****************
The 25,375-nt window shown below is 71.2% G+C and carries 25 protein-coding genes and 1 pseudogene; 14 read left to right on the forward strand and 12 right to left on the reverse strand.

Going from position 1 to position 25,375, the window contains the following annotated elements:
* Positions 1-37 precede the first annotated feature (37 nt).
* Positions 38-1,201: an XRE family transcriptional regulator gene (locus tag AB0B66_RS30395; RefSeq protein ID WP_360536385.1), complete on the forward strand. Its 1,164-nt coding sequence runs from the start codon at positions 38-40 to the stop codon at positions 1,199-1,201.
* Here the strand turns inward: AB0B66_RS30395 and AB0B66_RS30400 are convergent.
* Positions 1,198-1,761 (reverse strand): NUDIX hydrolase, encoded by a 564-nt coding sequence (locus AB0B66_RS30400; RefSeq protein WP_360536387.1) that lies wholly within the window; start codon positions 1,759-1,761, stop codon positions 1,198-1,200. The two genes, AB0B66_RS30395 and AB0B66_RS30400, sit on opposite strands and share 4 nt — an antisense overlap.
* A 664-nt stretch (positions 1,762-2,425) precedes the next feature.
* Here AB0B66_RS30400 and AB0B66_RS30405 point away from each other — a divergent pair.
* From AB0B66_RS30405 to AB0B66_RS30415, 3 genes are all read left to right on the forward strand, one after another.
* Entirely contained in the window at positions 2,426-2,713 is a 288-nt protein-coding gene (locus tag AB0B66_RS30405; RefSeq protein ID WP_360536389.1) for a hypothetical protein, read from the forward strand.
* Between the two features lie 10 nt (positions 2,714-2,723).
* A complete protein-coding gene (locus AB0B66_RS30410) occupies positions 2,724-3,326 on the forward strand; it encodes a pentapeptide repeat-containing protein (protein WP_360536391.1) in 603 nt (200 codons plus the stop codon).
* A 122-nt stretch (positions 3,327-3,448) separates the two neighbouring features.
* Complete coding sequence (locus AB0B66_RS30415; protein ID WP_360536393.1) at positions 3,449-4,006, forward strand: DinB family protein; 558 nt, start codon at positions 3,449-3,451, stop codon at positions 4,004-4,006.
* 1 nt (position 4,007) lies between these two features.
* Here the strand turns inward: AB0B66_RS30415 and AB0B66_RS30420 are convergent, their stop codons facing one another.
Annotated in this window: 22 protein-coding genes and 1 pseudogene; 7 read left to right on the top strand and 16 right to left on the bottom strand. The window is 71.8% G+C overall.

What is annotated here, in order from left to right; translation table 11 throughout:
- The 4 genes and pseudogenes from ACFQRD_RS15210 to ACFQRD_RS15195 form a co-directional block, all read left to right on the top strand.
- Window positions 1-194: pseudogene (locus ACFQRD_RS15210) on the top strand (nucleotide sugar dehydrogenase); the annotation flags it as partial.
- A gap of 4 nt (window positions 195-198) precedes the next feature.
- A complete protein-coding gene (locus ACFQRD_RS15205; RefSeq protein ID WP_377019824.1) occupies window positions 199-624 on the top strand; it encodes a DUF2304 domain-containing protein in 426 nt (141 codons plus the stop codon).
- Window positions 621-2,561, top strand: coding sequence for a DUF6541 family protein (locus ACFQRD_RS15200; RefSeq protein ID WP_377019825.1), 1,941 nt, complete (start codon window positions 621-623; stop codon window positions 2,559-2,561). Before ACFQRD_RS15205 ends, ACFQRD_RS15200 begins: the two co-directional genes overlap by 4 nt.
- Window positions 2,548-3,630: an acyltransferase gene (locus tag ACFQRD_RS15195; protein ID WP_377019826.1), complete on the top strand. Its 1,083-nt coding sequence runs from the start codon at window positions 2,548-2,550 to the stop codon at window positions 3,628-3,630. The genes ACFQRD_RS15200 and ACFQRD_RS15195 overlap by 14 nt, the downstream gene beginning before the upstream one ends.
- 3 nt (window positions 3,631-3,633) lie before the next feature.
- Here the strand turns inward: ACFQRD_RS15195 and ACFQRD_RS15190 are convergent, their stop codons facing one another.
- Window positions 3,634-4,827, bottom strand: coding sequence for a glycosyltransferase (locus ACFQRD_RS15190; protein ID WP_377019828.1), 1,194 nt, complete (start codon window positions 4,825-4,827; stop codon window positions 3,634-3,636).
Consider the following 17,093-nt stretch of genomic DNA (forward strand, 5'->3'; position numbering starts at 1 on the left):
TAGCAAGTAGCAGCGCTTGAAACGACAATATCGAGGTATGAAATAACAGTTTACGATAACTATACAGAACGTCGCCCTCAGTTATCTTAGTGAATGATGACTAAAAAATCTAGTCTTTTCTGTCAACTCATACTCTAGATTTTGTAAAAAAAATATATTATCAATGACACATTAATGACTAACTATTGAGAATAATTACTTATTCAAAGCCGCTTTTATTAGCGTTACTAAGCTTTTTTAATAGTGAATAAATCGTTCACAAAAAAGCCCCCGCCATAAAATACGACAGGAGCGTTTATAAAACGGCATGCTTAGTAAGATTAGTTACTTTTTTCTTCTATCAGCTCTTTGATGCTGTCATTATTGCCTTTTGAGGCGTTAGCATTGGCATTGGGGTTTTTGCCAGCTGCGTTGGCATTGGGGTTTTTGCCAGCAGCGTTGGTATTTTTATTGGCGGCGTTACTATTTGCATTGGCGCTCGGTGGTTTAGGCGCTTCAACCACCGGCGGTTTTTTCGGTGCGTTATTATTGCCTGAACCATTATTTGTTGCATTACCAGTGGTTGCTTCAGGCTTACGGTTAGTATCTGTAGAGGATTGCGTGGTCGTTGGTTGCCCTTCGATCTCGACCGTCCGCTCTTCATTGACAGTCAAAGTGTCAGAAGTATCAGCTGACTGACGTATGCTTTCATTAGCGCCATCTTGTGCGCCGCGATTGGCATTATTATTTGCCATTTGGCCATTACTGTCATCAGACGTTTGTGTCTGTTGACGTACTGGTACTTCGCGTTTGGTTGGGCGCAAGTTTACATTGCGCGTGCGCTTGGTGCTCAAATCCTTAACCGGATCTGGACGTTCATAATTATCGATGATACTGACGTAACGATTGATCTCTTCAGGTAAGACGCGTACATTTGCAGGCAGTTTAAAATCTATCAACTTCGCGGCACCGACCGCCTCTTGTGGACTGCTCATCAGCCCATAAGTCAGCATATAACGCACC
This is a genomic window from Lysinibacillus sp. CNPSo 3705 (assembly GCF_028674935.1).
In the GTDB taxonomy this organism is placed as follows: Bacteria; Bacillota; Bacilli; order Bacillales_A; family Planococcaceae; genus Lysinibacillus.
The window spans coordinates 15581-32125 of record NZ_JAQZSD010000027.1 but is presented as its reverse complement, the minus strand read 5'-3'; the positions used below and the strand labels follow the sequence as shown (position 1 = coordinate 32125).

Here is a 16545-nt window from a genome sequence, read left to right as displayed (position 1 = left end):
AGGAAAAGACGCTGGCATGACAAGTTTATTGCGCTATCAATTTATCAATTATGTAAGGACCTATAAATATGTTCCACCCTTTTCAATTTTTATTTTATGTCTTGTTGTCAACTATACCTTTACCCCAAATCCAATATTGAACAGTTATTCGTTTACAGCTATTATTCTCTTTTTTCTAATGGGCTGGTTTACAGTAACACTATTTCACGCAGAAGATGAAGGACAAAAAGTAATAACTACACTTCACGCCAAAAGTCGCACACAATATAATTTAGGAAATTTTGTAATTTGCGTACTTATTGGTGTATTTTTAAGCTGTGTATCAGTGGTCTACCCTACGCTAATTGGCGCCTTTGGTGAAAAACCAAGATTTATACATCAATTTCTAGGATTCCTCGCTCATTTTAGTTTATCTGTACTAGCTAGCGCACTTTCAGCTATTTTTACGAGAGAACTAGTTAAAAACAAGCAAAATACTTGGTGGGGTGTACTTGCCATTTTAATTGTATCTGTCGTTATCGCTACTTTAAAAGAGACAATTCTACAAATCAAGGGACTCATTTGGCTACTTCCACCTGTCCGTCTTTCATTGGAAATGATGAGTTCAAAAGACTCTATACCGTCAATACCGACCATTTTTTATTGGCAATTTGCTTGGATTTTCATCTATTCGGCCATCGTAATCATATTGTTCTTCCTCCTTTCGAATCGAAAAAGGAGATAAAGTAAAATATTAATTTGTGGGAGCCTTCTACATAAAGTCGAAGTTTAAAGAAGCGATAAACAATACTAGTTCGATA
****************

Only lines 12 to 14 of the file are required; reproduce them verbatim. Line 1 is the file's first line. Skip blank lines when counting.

* A complete protein-coding gene (locus AB0B66_RS30410) occupies positions 2,724-3,326 on the forward strand; it encodes a pentapeptide repeat-containing protein (protein WP_360536391.1) in 603 nt (200 codons plus the stop codon).
* A 122-nt stretch (positions 3,327-3,448) separates the two neighbouring features.
* Complete coding sequence (locus AB0B66_RS30415; protein ID WP_360536393.1) at positions 3,449-4,006, forward strand: DinB family protein; 558 nt, start codon at positions 3,449-3,451, stop codon at positions 4,004-4,006.